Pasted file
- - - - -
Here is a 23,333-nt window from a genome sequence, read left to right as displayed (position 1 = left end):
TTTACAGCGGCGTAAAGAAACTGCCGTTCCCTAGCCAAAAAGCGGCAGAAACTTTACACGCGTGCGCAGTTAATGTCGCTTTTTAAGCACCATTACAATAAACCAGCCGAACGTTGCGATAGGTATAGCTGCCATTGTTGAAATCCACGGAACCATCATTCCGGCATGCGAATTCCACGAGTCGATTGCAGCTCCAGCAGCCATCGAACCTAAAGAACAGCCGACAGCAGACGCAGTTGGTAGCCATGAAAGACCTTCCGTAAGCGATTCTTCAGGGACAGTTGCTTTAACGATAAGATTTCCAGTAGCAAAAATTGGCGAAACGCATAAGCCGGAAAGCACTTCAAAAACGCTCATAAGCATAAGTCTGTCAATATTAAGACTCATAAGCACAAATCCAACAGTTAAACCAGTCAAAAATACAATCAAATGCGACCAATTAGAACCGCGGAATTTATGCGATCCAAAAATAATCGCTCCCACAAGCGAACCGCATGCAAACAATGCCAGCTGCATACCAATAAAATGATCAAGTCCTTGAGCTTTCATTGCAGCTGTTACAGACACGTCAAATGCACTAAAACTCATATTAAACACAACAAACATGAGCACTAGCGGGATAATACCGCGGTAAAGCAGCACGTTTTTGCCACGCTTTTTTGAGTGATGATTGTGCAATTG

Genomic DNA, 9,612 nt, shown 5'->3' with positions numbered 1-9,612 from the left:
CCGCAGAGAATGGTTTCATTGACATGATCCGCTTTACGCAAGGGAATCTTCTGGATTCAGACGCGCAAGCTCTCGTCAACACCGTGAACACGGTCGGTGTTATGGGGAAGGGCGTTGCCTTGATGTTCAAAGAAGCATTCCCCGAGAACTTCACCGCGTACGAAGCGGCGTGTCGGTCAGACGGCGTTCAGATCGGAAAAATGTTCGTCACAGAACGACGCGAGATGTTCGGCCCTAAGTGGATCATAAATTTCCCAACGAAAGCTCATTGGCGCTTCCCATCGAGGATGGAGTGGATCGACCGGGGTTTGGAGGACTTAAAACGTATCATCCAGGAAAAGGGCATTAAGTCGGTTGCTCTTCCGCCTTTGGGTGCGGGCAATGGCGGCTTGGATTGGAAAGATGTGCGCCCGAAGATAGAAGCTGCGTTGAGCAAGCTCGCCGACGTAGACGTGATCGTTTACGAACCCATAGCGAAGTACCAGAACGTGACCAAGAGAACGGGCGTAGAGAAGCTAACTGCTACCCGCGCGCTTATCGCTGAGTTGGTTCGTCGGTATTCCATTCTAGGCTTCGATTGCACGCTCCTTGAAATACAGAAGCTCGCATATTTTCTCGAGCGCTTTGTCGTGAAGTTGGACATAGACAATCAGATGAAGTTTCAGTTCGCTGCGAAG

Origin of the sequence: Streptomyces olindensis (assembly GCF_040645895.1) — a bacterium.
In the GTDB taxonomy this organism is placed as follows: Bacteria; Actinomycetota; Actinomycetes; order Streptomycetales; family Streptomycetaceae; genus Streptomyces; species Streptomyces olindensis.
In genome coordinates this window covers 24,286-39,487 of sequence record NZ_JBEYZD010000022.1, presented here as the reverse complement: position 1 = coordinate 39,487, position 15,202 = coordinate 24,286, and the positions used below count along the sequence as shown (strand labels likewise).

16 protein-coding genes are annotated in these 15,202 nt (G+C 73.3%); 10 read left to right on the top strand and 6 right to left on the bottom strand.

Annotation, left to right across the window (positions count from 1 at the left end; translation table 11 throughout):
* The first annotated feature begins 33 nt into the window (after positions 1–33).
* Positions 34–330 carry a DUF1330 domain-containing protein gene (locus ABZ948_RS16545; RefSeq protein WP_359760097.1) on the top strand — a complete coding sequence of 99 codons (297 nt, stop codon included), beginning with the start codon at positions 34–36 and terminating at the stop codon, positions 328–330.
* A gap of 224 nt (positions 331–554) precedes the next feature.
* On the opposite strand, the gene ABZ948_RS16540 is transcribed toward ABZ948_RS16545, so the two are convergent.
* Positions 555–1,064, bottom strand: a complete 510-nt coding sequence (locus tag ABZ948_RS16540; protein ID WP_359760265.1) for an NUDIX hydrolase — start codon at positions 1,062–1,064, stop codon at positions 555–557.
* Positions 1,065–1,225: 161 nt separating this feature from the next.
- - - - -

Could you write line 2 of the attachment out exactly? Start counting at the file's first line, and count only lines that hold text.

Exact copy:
TTTACAGCGGCGTAAAGAAACTGCCGTTCCCTAGCCAAAAAGCGGCAGAAACTTTACACGCGTGCGCAGTTAATGTCGCTTTTTAAGCACCATTACAATAAACCAGCCGAACGTTGCGATAGGTATAGCTGCCATTGTTGAAATCCACGGAACCATCATTCCGGCATGCGAATTCCACGAGTCGATTGCAGCTCCAGCAGCCATCGAACCTAAAGAACAGCCGACAGCAGACGCAGTTGGTAGCCATGAAAGACCTTCCGTAAGCGATTCTTCAGGGACAGTTGCTTTAACGATAAGATTTCCAGTAGCAAAAATTGGCGAAACGCATAAGCCGGAAAGCACTTCAAAAACGCTCATAAGCATAAGTCTGTCAATATTAAGACTCATAAGCACAAATCCAACAGTTAAACCAGTCAAAAATACAATCAAATGCGACCAATTAGAACCGCGGAATTTATGCGATCCAAAAATAATCGCTCCCACAAGCGAACCGCATGCAAACAATGCCAGCTGCATACCAATAAAATGATCAAGTCCTTGAGCTTTCATTGCAGCTGTTACAGACACGTCAAATGCACTAAAACTCATATTAAACACAACAAACATGAGCACTAGCGGGATAATACCGCGGTAAAGCAGCACGTTTTTGCCACGCTTTTTTGAGTGATGATTGTGCAATTG